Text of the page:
History of America 1877 – 1900
Experience the History of America 1877-1900 with WisdomMaps: The Future of the Past!
Our digital history of America 1877-1900 focuses on the Gilded Age, an era of robust economic growth, especially in the northern and western states. The term “Gilded Age” was used by writer Mark Twain to characterize this era of profound social problems masked by a thin gold veneer. It describes an era of abject poverty and inequality, especially for the millions of impoverished immigrants who poured into the United States. Their lives were lived in stark contrast to those of the robber baron industrialists and financiers who were emboldened by this culture of greed and corruption in their quest for profits.
Industrialization demanded an ever-increasing pool of cheap labor, and this need was met by the influx of millions of European immigrants. As railroads became the leading growth industry, factories, the mining industry, and high finance also grew quickly. Rapid growth out West, in farming, ranching, and mining, was hastened by immigration. This in turn led to the growth of labor unions grew in the expanding industrial cities, and strikes were increasingly contentious. Then, the financial upheavals of the Panic of 1873 and the Panic of 1893 brought economic and political turmoil. Also, the South remained shattered after the Civil War, and its economy suffered from low prices for cotton and tobacco. What’s more, nearly all African Americans living in the South were denied the vote and existed in a continuing state of poverty, oppression, and terror.
The political landscape was notoriously corrupt, though voter participation was avid. The controversies were social (prohibition of alcohol, universal education, race and ethnicity) and economic (tariff protection and the supply of gold and silver). Ward bosses took control of city politics, and powerful trusts controlled industries. In response, unions agitated for an eight-hour workday, better workplace conditions, and the abolition of child labor. At the same time, others demanded civil service reform, prohibition of the manufacture and sale of alcohol, and the vote for women. Local governments provided public elementary education, and public high schools began to be built. In all, the problems faced by the poor gave rise to reforms in the Progressive Era that followed.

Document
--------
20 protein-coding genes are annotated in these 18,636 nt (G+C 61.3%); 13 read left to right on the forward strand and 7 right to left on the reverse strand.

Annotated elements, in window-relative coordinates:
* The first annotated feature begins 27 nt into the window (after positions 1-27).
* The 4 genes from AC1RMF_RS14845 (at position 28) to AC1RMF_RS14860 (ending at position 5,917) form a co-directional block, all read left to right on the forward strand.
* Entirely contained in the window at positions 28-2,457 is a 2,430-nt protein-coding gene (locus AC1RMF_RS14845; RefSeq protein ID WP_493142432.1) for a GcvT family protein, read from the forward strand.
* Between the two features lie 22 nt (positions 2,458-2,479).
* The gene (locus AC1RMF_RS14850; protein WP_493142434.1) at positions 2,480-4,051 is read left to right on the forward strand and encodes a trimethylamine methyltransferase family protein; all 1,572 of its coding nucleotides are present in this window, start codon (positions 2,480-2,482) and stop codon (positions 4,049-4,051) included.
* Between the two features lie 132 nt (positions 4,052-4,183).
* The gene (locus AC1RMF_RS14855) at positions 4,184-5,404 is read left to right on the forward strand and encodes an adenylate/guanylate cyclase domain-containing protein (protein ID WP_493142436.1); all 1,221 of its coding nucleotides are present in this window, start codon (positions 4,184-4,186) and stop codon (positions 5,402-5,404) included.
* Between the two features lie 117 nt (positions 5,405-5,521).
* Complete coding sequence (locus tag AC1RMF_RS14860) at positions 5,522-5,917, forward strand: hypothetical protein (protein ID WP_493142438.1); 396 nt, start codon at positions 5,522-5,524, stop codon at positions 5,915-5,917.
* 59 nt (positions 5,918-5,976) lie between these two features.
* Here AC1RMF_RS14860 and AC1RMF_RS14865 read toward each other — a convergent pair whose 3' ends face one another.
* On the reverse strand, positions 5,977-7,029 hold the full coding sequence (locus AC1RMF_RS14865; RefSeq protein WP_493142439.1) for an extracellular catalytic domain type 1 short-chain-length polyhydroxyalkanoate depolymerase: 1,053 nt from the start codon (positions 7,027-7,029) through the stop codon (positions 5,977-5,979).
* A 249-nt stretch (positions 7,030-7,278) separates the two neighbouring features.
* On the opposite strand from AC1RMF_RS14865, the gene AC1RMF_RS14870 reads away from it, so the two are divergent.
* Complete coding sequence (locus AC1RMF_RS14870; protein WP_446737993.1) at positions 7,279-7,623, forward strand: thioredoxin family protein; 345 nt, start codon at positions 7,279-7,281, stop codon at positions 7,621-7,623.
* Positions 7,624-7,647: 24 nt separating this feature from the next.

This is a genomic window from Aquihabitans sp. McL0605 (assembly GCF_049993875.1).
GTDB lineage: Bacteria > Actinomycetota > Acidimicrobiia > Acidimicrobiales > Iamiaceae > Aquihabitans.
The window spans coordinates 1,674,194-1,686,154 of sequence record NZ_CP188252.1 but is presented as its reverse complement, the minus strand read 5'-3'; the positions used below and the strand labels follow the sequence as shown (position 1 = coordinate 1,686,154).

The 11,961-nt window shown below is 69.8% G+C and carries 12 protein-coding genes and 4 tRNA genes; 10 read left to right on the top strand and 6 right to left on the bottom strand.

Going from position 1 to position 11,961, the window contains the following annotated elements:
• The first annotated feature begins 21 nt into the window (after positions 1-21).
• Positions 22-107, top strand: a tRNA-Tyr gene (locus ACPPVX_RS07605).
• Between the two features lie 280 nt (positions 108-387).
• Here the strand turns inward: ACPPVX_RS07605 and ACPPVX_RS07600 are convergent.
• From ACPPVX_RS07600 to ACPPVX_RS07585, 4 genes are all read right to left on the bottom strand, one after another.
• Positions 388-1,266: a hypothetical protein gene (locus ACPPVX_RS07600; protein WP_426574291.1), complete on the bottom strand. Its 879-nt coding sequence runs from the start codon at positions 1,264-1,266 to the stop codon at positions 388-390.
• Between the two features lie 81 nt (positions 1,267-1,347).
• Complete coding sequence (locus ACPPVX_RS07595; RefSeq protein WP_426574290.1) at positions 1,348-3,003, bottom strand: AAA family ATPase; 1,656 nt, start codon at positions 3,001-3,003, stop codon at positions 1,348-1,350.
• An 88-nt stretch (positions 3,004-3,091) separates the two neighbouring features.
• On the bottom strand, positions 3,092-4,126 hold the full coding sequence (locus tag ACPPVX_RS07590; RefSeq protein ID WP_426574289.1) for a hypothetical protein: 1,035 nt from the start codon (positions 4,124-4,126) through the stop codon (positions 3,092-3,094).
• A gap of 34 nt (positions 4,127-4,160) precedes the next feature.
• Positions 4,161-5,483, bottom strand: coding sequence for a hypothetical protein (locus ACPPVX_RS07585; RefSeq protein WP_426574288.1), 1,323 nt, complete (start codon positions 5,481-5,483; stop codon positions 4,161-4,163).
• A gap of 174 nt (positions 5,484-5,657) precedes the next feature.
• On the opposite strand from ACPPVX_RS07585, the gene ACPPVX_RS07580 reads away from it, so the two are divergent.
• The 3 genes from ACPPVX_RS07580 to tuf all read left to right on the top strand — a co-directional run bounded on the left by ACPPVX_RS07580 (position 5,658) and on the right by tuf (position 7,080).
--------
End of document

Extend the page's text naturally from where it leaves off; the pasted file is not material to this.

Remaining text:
That said, here’s our assortment… please enjoy! When you’re done perusing a map, click the ⇠ back arrow link in the upper left of your screen (not the < link), and you’ll be back here. Any problems, please get in touch at [email protected]
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1877-1900 Index | Society: Reform: Reformers • Immigration • Movements: Settlement Movement • Social Gospel Movement | New South: Cities • Rural Areas | Culture: Art • Learning • Literature • Philosophy: Gospel of Wealth | Science and Technology | Power: Presidents • Election of 1896 • Political Parties • Congress • Legislation • Issues: Civil Service • Business and Industry • Currency | Local Politics: Issues | Rural Politics | Ward Bosses | Foreign Affairs | Economy: Agriculture: The Farm • Innovations • Great Plains: Settlement Boom • Challenges | Economy: California | Industry | Natural Resources | Ranching | Trade | Rural Discontent | Farmers’ Alliances | Capitalism: Depression of 1893 • Social Darwinism • Trusts • Muck-Rakers • Churches | Labor: Artisans and Skilled Workers • Factory System • Workers: Unions: American Federation of Labor | Child Labor • Women • Immigrants
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